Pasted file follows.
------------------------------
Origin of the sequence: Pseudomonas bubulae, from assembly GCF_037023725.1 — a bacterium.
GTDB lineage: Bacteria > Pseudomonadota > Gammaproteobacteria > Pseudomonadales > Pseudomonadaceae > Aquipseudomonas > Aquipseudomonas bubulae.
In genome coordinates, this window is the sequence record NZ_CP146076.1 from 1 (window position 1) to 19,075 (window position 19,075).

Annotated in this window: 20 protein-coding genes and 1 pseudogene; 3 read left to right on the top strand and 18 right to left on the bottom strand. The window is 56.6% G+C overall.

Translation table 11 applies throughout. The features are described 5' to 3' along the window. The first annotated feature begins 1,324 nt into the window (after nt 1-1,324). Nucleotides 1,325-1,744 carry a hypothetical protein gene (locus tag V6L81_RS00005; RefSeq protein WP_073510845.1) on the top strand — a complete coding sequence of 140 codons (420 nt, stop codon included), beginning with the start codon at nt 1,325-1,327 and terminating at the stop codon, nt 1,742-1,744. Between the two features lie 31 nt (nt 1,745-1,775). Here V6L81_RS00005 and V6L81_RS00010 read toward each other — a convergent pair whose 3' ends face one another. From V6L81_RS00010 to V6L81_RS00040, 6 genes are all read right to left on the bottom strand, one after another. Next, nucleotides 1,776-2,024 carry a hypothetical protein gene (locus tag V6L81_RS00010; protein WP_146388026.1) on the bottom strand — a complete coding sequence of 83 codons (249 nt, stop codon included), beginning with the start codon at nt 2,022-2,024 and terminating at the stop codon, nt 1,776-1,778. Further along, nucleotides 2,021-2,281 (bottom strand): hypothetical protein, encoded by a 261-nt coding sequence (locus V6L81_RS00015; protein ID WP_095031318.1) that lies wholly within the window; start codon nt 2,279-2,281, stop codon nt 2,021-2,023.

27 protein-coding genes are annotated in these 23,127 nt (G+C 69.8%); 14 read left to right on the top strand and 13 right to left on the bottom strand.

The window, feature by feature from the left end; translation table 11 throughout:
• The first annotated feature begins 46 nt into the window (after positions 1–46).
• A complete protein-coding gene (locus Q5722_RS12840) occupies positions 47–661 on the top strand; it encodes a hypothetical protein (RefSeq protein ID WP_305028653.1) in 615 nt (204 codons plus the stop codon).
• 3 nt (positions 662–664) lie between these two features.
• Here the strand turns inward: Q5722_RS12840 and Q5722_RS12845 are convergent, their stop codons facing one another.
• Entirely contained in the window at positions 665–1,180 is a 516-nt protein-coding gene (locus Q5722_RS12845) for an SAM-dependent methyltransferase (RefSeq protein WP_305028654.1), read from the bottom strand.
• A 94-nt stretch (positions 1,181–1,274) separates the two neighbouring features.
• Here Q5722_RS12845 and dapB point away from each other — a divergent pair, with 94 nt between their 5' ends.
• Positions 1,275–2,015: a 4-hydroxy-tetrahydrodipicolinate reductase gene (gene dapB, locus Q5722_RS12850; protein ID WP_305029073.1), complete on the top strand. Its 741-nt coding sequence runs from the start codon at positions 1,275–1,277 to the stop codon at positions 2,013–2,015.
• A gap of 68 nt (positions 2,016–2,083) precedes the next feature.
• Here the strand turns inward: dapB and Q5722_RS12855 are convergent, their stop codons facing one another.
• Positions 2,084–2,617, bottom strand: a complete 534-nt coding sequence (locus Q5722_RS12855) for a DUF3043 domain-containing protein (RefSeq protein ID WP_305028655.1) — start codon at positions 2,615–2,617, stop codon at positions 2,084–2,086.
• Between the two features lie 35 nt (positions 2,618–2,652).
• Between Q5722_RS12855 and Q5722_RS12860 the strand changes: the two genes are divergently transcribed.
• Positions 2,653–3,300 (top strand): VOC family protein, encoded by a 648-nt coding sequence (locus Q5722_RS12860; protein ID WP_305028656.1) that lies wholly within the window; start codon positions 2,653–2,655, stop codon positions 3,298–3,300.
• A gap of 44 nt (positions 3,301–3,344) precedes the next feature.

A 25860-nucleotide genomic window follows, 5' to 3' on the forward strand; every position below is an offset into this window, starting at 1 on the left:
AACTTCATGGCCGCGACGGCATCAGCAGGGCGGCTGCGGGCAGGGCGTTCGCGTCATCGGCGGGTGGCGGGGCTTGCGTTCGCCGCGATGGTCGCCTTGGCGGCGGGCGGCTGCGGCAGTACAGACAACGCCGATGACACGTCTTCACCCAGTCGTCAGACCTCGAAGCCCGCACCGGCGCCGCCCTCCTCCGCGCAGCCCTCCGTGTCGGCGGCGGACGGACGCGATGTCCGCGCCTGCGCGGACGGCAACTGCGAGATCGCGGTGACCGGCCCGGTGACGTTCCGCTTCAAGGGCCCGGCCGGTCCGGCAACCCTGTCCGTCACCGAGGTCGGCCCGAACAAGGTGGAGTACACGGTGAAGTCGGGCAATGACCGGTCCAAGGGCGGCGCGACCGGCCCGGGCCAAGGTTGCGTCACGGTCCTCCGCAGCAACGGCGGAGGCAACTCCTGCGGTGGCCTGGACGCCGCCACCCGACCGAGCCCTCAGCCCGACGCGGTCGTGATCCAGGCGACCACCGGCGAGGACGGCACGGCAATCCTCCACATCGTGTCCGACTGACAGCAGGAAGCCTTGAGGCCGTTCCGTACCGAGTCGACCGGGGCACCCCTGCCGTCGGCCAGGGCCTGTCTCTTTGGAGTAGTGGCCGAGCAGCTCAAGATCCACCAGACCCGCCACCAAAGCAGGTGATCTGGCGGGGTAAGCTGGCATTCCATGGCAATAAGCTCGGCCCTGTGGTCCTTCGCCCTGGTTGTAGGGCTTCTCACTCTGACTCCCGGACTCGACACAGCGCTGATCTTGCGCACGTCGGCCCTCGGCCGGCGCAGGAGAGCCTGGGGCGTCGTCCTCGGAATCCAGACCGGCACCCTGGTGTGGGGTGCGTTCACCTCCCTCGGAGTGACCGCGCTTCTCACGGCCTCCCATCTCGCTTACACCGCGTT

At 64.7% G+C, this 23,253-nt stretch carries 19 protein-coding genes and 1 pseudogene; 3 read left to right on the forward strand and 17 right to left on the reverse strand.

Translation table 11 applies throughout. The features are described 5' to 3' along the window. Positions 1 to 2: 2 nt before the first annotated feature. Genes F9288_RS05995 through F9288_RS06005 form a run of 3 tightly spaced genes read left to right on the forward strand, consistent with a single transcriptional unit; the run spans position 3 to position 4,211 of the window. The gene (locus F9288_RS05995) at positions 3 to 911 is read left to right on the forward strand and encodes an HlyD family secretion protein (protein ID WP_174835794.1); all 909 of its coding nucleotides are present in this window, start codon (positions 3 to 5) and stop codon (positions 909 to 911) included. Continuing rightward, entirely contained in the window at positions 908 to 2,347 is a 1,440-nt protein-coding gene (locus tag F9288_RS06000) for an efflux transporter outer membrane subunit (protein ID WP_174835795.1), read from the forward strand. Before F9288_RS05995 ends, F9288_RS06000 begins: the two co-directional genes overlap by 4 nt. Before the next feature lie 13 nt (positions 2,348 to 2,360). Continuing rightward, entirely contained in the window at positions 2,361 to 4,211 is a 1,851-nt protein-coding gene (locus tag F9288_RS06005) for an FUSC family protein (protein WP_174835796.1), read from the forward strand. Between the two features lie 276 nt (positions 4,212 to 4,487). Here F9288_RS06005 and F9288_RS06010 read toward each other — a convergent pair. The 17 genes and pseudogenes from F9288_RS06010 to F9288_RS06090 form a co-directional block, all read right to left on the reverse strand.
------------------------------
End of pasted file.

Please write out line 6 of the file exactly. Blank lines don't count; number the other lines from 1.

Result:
27 protein-coding genes are annotated in these 23,127 nt (G+C 69.8%); 14 read left to right on the top strand and 13 right to left on the bottom strand.